Started in March 2004, there will be a new "joker of the month" added to this xpo each month.
The shown joker presents the best one that came to us in that month.

Each year we'll start with a clean sheet, but previous years will remain on xpo.


*** 2019 ***


We have always had a soft spot for cats. We've had quite a few around the house since we started living together in 1975. At this moment we have 2, of which one is an almost 6 months old rascal, that still needs to learn some house rules. So it's no surprise that Miriam has a sub-collection of "cat decks", drawn or photo's.

On the last day of this month a new addition for her cats folder arrived. It was a surprise gift that Joop had ordered from Apenas Livros, a publisher in Portugal. The woman in charge there turned out to be Fernanda Frazão, who had organized the IPCS convention in Lisbon in 2010, during which we had briefly met her.

The deck was published as "Gatos Baralhados" in 2018. Each card has a different illustration, with a cat of course, by Susana Resende. It was the only modern deck with jokers that we have received this month, so the choice was very easy again.


It was a sad month, as I had to say farewell to my Miriam. She passed away on the 11th. Although we had foreseen that the chance of growing old together was rather slim, we both thought that this hospital admittance on the 6th would end like all those times before: back home on the couch within 2 or 3 weeks. But this time she had caught a virus, with which her lungs couldn't cope. Her death came swift and soft. I was there to hold her hand until the last breath.

Collecting jokers was Miriam's part of our shared hobby. I have always been more interested in complete decks, but besides this shared interest Miriam had several sub-collections too. Besides the above mentioned cat decks folder, she also had a folder with aces of spades from incomplete decks that we had had, a folder with backs that had playing cards or suit symbols and a folder with backs with cats, of course. But when she started to collect non-standard playing cards, she simultaneously began collecting single jokers too. In those days there were still a good number of bourses for playing cards and jokers in the low lands. Year in year out we visited the bourses in Utrecht and Nieuwerbrug, but also those in Antwerp and Brussels. Nowadays three of these four no longer exist. Most of the collectors do their thing online now. Miriam never was very happy with this. She enjoyed meeting the other collectors face to face, talk about jokers, learn about them in discussions. She was a people's person.
I will continue to select a joker each month here in her remembrance. This month I haven't bothered myself with playing cards, but before Miriam's hospital admittance I had bought this single card for her on eBay. It's a joker, but is it? The back of the joker shows a calendar card (1939), advertising Piatnik playing cards. Would you add it to your collection? Miriam's judgment is missed here.... immensely.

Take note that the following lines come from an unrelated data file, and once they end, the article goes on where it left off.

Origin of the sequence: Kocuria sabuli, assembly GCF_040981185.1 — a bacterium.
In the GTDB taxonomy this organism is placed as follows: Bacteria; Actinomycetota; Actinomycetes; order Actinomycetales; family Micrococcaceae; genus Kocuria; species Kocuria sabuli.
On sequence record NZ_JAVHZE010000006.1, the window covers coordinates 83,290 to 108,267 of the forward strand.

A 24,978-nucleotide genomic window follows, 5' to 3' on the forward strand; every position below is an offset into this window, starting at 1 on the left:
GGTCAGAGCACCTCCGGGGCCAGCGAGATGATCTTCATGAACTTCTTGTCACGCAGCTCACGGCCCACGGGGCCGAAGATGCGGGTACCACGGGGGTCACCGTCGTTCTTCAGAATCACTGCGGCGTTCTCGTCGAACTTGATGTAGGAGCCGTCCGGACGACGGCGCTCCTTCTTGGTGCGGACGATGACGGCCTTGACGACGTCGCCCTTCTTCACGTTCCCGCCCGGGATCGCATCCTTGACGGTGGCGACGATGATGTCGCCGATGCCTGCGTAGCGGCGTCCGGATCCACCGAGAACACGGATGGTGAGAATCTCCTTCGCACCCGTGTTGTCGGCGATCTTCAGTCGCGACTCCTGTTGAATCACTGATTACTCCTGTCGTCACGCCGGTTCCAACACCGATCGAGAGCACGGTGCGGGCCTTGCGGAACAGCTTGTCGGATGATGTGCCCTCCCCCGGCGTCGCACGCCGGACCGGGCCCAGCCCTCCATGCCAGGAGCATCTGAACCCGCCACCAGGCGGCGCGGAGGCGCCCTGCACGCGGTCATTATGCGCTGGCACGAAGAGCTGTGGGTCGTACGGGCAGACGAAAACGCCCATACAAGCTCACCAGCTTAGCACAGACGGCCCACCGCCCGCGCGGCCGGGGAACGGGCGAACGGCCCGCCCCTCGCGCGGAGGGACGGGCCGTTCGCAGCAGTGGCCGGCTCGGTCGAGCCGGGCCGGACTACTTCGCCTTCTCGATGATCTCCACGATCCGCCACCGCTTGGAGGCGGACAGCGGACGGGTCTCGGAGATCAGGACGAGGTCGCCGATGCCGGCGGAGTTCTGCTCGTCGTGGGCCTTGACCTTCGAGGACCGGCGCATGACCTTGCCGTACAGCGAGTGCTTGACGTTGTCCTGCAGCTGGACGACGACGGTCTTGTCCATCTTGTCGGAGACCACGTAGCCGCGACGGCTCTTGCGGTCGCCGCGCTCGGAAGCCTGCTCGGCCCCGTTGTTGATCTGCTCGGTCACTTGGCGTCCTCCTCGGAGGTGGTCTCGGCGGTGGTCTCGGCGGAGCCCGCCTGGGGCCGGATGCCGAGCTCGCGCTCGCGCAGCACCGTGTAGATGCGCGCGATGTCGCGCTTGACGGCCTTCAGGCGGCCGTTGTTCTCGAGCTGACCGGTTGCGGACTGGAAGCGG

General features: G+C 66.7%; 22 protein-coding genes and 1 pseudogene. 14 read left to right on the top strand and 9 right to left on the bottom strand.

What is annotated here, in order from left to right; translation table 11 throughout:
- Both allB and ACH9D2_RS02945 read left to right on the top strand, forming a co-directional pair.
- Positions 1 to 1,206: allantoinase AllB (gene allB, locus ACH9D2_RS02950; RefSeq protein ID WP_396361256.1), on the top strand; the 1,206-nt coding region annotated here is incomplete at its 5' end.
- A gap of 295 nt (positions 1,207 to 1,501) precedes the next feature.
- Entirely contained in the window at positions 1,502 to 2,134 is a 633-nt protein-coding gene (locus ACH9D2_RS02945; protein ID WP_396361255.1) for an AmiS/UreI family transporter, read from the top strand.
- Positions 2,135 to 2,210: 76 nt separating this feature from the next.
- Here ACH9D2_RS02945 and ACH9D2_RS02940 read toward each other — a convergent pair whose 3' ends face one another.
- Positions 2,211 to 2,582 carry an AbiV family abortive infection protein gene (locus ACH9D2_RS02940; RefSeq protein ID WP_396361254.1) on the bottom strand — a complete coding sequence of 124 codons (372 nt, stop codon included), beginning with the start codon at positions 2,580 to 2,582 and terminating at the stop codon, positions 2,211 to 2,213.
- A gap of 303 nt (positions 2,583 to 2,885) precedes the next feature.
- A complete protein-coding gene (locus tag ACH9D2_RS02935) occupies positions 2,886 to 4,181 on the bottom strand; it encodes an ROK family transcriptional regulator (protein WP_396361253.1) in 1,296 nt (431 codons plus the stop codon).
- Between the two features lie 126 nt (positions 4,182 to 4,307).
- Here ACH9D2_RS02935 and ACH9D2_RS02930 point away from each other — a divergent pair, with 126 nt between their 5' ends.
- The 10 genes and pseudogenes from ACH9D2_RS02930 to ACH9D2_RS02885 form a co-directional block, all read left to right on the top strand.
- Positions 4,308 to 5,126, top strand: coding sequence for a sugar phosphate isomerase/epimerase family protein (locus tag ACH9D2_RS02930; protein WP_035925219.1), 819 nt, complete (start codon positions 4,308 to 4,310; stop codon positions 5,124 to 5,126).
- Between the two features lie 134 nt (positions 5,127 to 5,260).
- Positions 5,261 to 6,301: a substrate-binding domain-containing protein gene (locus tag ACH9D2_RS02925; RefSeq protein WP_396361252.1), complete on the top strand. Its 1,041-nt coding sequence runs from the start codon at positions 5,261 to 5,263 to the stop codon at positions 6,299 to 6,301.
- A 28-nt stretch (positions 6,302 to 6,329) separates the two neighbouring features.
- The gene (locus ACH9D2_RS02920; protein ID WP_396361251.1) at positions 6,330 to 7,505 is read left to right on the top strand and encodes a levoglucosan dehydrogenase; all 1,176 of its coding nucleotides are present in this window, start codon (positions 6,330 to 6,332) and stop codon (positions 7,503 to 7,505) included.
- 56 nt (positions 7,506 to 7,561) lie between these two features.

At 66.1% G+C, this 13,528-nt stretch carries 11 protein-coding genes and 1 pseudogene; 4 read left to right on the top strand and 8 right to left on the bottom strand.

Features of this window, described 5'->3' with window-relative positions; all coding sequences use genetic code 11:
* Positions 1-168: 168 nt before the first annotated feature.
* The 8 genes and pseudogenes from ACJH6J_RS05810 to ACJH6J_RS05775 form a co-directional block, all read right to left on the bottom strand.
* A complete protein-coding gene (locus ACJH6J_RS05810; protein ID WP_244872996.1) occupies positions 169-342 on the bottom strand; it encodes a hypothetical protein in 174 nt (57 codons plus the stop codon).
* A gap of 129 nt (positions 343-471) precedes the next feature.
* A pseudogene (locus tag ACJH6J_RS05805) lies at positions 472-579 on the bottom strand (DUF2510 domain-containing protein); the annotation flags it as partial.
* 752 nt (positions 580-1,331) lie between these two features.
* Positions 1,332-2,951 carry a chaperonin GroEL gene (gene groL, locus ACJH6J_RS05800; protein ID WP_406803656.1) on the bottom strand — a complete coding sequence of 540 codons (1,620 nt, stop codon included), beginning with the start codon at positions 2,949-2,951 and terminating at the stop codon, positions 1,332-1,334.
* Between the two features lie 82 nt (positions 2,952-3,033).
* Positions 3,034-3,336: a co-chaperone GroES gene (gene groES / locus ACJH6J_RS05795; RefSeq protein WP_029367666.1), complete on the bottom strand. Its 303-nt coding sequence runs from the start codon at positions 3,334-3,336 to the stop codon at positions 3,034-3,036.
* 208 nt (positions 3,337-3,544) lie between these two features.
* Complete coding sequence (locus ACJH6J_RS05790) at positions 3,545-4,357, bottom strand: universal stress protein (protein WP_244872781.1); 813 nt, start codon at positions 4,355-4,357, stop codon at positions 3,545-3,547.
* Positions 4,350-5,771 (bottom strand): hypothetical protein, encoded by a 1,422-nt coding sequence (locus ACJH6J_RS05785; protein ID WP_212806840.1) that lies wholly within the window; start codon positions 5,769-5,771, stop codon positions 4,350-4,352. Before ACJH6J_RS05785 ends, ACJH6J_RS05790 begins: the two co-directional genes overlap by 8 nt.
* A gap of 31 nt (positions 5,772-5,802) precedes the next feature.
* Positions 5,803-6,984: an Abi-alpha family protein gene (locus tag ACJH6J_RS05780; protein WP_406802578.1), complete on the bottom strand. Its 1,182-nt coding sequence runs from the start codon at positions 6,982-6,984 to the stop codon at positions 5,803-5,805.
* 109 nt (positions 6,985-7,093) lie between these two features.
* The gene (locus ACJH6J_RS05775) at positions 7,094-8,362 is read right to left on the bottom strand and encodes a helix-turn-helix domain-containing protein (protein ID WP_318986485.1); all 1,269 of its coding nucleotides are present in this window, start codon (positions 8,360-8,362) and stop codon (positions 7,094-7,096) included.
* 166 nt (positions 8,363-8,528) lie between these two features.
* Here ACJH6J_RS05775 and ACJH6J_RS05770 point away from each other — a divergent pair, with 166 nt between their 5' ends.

MARCH 2019

This month I have spend a few days integrating Russian decks from the LB collection into our own and I have started doing the same with the decks from the Baltic states. I had selected a nice Latvian joker, because I thought that I hadn't bought any new decks or jokers this month. But..... I was in Paris for the exchange meeting of the French collectors on the last day of the month. The Saturday before was spent on the usual two "brocante" markets and on the one at the Port de Vanves I found an intriguing deck with a joker that I hadn't seen before. The courts had a standard English pattern and the deck was published as "Emerald" (with "superfine poplin finish"). On one of the sides it said "made in Ireland", but on the other side "made in Free State". According to Wikipedia the Irish Free State existed between 1922 and 1937 and consisted of 26 of the 32 counties. The other 6 counties formed Northern Ireland. The Free State was established as a Dominion of the British Commonwealth by a treaty after a 3 year independence war between the IRA and the British Crown forces.

The joker looks as if the sitting Waddington joker has just stood up and enjoys this new position. The cards and box look professional, but Waddington never had a production plant in Ireland. Maybe the Irish Playing Card Co. (producer of a "Heroic Set" of Irish playing cards around 1910) was still active in the 1920's and designed this joker just to make fun of the British one.

APRIL 2019

No new jokers at all this month. Even worse, no new decks either!

So I chose one of the latest jokers that I had bought. It came with a deck that I picked up at the Porte de Clignancourt flea market in Paris on March 30. It came with a deck that was printed by Boéchat Frères and published by Dusserre for the Credit Cooperatif. It's titled "La Monnaie Française à Travers les Ages" and the non-standard designs on the courts show mediaeval figures with coins from different decades and centuries. The designs were done by Henri Simoni.